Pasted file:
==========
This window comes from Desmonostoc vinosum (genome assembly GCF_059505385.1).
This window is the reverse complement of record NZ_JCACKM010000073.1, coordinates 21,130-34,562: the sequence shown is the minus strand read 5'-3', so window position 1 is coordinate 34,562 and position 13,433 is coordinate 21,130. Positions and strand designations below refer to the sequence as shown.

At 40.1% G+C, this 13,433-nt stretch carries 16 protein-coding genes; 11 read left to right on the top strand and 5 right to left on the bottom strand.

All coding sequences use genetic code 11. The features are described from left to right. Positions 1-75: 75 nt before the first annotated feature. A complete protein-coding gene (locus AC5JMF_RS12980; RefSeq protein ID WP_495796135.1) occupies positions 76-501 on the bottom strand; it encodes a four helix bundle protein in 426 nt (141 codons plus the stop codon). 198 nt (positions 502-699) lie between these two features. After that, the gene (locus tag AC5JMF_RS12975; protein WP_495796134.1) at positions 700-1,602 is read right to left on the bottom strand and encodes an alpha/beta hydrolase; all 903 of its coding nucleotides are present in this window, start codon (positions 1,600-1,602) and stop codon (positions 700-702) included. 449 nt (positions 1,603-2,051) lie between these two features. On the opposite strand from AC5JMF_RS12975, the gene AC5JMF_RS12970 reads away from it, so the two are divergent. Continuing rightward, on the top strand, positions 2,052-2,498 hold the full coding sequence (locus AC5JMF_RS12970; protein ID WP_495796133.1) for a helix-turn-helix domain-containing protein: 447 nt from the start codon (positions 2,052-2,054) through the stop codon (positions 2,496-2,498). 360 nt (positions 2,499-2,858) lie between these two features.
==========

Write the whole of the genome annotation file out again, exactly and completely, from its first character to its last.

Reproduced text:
This window comes from Desmonostoc vinosum (genome assembly GCF_059505385.1).
This window is the reverse complement of record NZ_JCACKM010000073.1, coordinates 21,130-34,562: the sequence shown is the minus strand read 5'-3', so window position 1 is coordinate 34,562 and position 13,433 is coordinate 21,130. Positions and strand designations below refer to the sequence as shown.

At 40.1% G+C, this 13,433-nt stretch carries 16 protein-coding genes; 11 read left to right on the top strand and 5 right to left on the bottom strand.

All coding sequences use genetic code 11. The features are described from left to right. Positions 1-75: 75 nt before the first annotated feature. A complete protein-coding gene (locus AC5JMF_RS12980; RefSeq protein ID WP_495796135.1) occupies positions 76-501 on the bottom strand; it encodes a four helix bundle protein in 426 nt (141 codons plus the stop codon). 198 nt (positions 502-699) lie between these two features. After that, the gene (locus tag AC5JMF_RS12975; protein WP_495796134.1) at positions 700-1,602 is read right to left on the bottom strand and encodes an alpha/beta hydrolase; all 903 of its coding nucleotides are present in this window, start codon (positions 1,600-1,602) and stop codon (positions 700-702) included. 449 nt (positions 1,603-2,051) lie between these two features. On the opposite strand from AC5JMF_RS12975, the gene AC5JMF_RS12970 reads away from it, so the two are divergent. Continuing rightward, on the top strand, positions 2,052-2,498 hold the full coding sequence (locus AC5JMF_RS12970; protein ID WP_495796133.1) for a helix-turn-helix domain-containing protein: 447 nt from the start codon (positions 2,052-2,054) through the stop codon (positions 2,496-2,498). 360 nt (positions 2,499-2,858) lie between these two features.